A big part of the motivation for this blog came from writing a book called Molecular Modeling Basics that will be published in May, 2010 by CRC Press. While writing the applications sections it was frustrating to turn the beautifully colored figures into black-and-white versions in order to keep the cost of the book reasonable. But it was also apparent that even colored figures in a book would be a somewhat poor substitute for the interactive versions they are based on. Especially, when turning them around to find just the right orientation for the figure. Wouldn't it be much better to have the reader decide for him/herself?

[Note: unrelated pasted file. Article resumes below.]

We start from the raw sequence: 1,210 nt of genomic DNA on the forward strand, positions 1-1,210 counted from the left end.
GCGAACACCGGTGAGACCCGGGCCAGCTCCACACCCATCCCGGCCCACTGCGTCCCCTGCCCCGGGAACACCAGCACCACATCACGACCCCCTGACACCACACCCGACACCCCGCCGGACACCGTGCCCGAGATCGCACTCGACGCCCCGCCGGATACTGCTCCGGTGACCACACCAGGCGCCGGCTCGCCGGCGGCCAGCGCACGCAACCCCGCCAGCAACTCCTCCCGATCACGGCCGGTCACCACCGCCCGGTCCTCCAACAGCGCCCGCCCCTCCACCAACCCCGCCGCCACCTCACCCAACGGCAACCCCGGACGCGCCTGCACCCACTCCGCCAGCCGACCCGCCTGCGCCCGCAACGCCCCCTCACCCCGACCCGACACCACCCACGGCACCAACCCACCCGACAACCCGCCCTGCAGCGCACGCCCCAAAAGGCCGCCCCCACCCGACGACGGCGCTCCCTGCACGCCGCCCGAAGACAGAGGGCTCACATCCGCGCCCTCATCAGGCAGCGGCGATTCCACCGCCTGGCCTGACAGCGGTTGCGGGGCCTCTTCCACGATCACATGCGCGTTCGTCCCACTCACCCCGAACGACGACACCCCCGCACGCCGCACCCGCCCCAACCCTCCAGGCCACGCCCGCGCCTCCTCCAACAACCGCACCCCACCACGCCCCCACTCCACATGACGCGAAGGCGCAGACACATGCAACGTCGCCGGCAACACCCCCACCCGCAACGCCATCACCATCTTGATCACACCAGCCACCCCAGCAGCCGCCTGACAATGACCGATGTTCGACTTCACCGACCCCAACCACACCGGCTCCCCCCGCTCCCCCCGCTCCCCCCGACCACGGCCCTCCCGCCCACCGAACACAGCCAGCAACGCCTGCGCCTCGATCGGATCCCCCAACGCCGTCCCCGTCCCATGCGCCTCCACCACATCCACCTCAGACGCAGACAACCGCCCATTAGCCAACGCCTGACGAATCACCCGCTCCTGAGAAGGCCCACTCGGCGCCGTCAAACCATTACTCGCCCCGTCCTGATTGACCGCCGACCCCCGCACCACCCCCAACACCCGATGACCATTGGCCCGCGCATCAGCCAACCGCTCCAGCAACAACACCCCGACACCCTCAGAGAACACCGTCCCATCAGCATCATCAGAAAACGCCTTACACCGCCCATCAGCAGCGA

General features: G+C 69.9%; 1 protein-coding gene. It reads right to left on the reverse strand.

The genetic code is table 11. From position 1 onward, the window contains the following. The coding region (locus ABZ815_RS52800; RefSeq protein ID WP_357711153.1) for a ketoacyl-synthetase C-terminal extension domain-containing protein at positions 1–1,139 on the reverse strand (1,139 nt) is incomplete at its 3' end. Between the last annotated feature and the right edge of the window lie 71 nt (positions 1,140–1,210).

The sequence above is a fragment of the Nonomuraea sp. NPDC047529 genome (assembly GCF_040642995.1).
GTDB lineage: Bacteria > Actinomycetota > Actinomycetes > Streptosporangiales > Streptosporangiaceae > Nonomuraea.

This is all a long winded way of explaining why there'll be a lot of posts with (color) figures that look like they came out of a book (they'll have figure captions below them). You can click on them for a bigger version. In many of the posts there'll also be a screencast showing how I made them, and an interactive Jmol version. They'll all be labelled "color figures from the book" so they should be easy find.
I always use a screen capture program, rather than saving a graphics file (see the screencast below for an example). I use a free Mac program called Snap and Drag, but I suspect there are plenty of other options for Windows and Linux.